I have lately been reading Atlas Shrugged
, and as many of my friends know, I have been struggling with it. Ayn Rand
and I are not really a compatible pair. I find her writing far
too heavy handed for my taste. I’m a reader who likes to form my own opinions and be free to agree or disagree with an author’s philosophical or political views while still enjoying the heart of the story. Rand is not conducive to this kind of reading. Ayn Rand is not a subtle author by any stretch of the imagination; she is an author with a mission. In the two books of hers that I’ve read, Rand has never allowed me to think what I like about her heroes, to identify with a character of my choosing, or to agree or disagree with her philosophy. I imagine that reading one of Ayn Rand’s books is equivalent to being a child in her house, “As long as you’re reading my
book, you’ll think according to my
Now that I’ve gotten that out of the way, I have an admission to make… I am actually enjoying Atlas Shrugged. Everything I said in the preceding paragraph is true, but as much as I’d like to be able to write off Rand and her uber-capitalist philosophy, I simply can’t. I can’t write her off because her writing is solid–and often quite beautiful, she has some brilliant insights into human relationships, and because once you get beyond the prickly politics she really does tell a compelling story of human struggle.
I think the first thing that softened my heart toward Ayn Rand in Atlas Shrugged is her passionate love of a job well-done. How can you not admire that? Her heroes (and heroines) display in so many ways a pure motivation for their work. They work for themselves, for capitalism, and for the beauty inherent in a job well-done; not for fame, praise of others, or any kind of outside approval. I like that.
Another thing I must appreciate about Rand is her support of individual independence. I’m a bit of the independent type myself–always preferred singles tennis to doubles and that sort of thing–and it makes me uncomfortable to be in debt to anyone for any length of time, which is why this passage struck such a chord with me:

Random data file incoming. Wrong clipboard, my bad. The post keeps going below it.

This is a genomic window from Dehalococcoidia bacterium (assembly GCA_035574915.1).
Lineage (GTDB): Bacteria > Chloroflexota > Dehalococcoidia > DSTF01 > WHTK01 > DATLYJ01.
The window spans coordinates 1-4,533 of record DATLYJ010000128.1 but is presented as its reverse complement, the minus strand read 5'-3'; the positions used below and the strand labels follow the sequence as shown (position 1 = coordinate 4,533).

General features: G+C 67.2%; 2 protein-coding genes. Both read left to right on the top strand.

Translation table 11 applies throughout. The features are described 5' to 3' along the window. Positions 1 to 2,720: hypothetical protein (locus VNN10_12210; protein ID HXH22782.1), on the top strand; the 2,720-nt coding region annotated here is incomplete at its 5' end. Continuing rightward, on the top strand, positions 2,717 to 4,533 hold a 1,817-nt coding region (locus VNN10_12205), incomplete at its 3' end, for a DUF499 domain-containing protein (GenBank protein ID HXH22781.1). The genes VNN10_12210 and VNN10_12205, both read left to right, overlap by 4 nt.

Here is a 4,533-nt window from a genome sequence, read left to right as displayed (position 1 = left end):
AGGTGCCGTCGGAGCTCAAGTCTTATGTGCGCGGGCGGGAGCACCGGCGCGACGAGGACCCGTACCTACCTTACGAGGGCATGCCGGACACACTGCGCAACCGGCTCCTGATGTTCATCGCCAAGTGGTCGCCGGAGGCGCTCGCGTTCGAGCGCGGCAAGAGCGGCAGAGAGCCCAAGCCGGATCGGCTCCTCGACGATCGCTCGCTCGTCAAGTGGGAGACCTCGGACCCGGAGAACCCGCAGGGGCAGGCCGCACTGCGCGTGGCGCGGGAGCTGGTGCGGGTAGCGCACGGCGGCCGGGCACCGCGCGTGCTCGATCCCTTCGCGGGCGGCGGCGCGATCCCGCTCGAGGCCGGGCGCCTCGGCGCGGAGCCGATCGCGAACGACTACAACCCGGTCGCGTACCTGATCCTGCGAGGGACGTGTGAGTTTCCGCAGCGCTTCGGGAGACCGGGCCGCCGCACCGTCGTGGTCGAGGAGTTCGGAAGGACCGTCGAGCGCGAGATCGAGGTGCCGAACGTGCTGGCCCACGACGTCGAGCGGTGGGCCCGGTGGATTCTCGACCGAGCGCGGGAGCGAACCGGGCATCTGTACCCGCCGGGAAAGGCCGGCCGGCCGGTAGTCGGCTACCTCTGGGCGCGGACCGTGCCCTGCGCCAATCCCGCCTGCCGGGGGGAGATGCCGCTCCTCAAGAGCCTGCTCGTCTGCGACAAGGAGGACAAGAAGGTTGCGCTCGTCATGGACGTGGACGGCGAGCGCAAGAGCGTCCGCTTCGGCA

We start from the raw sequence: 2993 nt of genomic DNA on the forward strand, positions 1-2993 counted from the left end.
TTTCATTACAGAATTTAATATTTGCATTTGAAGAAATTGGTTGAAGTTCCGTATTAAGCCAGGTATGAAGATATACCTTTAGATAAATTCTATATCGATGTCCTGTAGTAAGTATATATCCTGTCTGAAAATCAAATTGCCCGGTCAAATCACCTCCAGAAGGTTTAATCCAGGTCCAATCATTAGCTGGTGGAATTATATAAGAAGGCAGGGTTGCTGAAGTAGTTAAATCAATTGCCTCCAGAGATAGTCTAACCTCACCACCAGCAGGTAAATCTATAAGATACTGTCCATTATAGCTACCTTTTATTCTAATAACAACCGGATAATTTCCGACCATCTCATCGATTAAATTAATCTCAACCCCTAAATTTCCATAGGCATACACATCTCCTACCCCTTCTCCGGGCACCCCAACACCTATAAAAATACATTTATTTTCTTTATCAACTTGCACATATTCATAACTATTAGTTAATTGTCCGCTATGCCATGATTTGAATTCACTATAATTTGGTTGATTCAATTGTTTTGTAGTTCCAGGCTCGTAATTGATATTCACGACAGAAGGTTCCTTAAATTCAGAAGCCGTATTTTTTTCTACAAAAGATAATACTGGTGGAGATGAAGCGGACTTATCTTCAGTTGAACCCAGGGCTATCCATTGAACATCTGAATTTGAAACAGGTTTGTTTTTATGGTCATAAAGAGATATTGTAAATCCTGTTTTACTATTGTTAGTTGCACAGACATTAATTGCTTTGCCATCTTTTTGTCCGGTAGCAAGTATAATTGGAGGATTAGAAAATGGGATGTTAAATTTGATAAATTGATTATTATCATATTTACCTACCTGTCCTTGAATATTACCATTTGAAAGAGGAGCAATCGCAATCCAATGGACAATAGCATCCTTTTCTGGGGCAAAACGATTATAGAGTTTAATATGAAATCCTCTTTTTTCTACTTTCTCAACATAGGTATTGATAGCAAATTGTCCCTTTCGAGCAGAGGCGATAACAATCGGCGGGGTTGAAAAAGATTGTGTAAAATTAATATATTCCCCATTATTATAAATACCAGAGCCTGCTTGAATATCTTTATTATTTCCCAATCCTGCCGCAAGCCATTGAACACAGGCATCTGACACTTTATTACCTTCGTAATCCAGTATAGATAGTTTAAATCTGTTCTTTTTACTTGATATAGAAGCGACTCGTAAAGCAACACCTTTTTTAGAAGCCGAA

“My way of trading is to know that the joy you give me is paid for by the joy you get from me–not by your suffering or mine. I don’t accept sacrifices and Idon’t make them. If you asked me for more than you meant to me, I would refuse. If you asked me to give up the railroad, I’d leave you. If ever the pleasure of one has to be bought by the pain of the other, there better be no trade at all. A trade by which one gains and the other loses is a fraud.”
As much as I admire this passage, I have to admit that don’t think it’s quite realistic. For example, I think that as a parent sacrifices must be made for the sake of your children. Hopefully, by the reasoning provided above, the joy of being a parent outweighs the pain of the sacrifices, but let’s be honest, the rewards are rarely immediate!
And I suppose this is one of my own biggest hurdles to overcome with Ayn Rand’s writing: Her characters, situations, and story lines are too archetypal, too polarized, too over-the-top. Although I find much to admire in her writing, I don’t find much to relate to. This is not to say that every story has to be relatable, many excellent short stories and novellas are complete abstractions, but if you’re going to subject me to almost 1200 pages of your story I’m going to need a little camaraderie, a little subtlety, and a little freedom to get me through.
I’m more than halfway through the book now, and although I find it incredibly frustrating at times I also find it absolutely inspiring. It is for this reason that I can’t just set it aside as perhaps I should. I can’t get it out of my head until I get to the end. So wish me luck, wish me insight, and wish me patience. And my most sincere apologies to any Ayn Rand disciples